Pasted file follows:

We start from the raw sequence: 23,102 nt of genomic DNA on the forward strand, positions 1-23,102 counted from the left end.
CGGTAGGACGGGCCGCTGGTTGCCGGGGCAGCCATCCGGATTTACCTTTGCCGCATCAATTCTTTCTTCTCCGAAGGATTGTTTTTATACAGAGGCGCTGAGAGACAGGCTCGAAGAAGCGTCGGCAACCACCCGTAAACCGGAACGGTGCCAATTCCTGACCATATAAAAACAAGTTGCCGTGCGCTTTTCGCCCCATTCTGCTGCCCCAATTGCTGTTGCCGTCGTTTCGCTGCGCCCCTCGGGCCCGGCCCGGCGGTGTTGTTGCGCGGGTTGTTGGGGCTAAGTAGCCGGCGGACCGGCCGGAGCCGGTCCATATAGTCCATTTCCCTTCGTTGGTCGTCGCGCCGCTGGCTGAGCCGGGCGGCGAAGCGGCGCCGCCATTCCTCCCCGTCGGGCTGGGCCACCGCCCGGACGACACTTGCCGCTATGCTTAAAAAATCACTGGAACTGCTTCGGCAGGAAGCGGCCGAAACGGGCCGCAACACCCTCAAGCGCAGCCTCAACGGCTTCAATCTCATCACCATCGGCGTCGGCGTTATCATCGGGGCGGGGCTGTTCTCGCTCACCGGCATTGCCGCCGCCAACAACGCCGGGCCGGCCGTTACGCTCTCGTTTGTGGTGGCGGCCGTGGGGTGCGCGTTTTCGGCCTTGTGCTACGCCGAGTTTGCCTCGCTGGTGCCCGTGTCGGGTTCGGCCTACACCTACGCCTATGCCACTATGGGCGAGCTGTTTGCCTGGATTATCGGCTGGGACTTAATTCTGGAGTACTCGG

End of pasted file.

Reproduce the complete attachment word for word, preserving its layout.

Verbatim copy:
We start from the raw sequence: 23,102 nt of genomic DNA on the forward strand, positions 1-23,102 counted from the left end.
CGGTAGGACGGGCCGCTGGTTGCCGGGGCAGCCATCCGGATTTACCTTTGCCGCATCAATTCTTTCTTCTCCGAAGGATTGTTTTTATACAGAGGCGCTGAGAGACAGGCTCGAAGAAGCGTCGGCAACCACCCGTAAACCGGAACGGTGCCAATTCCTGACCATATAAAAACAAGTTGCCGTGCGCTTTTCGCCCCATTCTGCTGCCCCAATTGCTGTTGCCGTCGTTTCGCTGCGCCCCTCGGGCCCGGCCCGGCGGTGTTGTTGCGCGGGTTGTTGGGGCTAAGTAGCCGGCGGACCGGCCGGAGCCGGTCCATATAGTCCATTTCCCTTCGTTGGTCGTCGCGCCGCTGGCTGAGCCGGGCGGCGAAGCGGCGCCGCCATTCCTCCCCGTCGGGCTGGGCCACCGCCCGGACGACACTTGCCGCTATGCTTAAAAAATCACTGGAACTGCTTCGGCAGGAAGCGGCCGAAACGGGCCGCAACACCCTCAAGCGCAGCCTCAACGGCTTCAATCTCATCACCATCGGCGTCGGCGTTATCATCGGGGCGGGGCTGTTCTCGCTCACCGGCATTGCCGCCGCCAACAACGCCGGGCCGGCCGTTACGCTCTCGTTTGTGGTGGCGGCCGTGGGGTGCGCGTTTTCGGCCTTGTGCTACGCCGAGTTTGCCTCGCTGGTGCCCGTGTCGGGTTCGGCCTACACCTACGCCTATGCCACTATGGGCGAGCTGTTTGCCTGGATTATCGGCTGGGACTTAATTCTGGAGTACTCGG